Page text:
2. The wiper assembly of claim 1 wherein said remote control means comprises a Bowden wire, said wire having one end connected to said wiper arm mechanism and a remote end connected to said manually operable actuator.
3. The wiper arm assembly of claim 1 wherein said manually operated remote control comprises a pneumatic cylinder, means for supplying air to said cylinder, and a manually operable actuator.
4. The wiper arm assembly of claim 1 wherein said manually operated remote control means comprises a double acting pneumatic cylinder, means for supplying air to said cylinder, a valve, and a manually operable switch, and wherein a single operation of said switch causes said valve to first move said wiper arm mechanism from said rest position to said stop position and then to return said wiper arm mechanism from said stop position to said rest position.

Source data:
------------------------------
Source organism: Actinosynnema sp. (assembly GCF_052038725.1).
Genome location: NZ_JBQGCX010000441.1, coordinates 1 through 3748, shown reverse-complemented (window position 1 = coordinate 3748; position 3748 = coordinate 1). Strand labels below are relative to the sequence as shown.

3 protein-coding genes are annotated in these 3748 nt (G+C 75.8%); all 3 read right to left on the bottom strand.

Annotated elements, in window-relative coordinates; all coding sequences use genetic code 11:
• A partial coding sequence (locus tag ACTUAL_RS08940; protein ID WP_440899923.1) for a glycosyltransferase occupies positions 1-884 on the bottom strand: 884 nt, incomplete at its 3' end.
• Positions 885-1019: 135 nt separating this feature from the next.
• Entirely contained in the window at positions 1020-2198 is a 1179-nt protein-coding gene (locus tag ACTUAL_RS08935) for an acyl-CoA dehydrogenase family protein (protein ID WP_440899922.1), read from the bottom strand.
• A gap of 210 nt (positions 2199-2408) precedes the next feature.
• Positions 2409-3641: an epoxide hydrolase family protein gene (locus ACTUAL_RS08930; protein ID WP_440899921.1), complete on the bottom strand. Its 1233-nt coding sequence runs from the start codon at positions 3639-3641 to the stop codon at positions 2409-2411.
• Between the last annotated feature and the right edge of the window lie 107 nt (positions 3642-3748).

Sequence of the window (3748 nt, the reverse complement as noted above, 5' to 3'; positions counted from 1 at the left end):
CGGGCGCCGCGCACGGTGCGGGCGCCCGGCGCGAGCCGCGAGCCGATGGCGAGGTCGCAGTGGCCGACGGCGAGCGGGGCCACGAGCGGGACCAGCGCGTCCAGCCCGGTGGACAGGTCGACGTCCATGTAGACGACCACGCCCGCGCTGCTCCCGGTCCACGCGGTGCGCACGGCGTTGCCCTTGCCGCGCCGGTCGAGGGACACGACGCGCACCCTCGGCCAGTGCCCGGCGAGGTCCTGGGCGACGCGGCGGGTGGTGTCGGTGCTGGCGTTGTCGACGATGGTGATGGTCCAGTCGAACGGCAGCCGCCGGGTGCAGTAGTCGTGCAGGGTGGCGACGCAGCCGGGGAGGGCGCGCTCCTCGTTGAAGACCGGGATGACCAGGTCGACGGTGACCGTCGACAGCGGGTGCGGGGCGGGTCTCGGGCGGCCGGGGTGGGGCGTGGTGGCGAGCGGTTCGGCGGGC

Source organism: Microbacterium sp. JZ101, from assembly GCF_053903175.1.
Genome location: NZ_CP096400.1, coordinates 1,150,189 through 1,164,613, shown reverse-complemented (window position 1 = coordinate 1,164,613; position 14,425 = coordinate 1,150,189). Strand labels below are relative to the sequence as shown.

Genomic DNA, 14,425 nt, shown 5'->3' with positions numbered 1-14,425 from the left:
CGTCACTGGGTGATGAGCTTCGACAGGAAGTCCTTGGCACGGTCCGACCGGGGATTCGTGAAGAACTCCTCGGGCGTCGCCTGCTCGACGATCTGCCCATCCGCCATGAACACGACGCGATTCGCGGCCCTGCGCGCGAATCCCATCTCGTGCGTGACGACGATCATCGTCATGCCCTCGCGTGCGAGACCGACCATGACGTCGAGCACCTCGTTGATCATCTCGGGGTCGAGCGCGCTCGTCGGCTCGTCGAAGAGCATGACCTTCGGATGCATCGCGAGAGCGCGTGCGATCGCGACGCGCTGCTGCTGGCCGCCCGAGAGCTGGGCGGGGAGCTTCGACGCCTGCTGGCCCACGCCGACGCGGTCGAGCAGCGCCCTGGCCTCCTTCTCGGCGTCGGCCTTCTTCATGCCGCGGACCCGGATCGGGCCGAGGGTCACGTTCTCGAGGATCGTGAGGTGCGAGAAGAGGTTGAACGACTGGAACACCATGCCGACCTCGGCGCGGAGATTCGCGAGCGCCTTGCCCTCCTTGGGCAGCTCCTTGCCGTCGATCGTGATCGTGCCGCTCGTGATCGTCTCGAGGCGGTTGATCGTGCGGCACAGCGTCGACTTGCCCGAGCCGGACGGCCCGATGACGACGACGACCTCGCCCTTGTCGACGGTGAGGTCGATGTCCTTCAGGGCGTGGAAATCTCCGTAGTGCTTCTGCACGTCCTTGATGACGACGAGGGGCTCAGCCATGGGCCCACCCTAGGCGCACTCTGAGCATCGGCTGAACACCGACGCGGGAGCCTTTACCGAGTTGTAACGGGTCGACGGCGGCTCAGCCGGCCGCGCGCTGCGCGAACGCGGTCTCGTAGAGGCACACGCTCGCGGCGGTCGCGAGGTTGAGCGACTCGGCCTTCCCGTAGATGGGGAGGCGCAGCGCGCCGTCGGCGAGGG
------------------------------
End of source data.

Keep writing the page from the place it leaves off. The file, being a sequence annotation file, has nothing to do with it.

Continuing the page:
|4212091||July 15, 1980||Jones|
|4306328||December 22, 1981||Layton|
|4457597||July 3, 1984||Degideo|
|4459718||July 17, 1984||Hewitt et al.|
|4466712||August 21, 1984||Vitaloni|
|4527301||July 9, 1985||Seitz|
International Classification: B60S 114; B60S 120;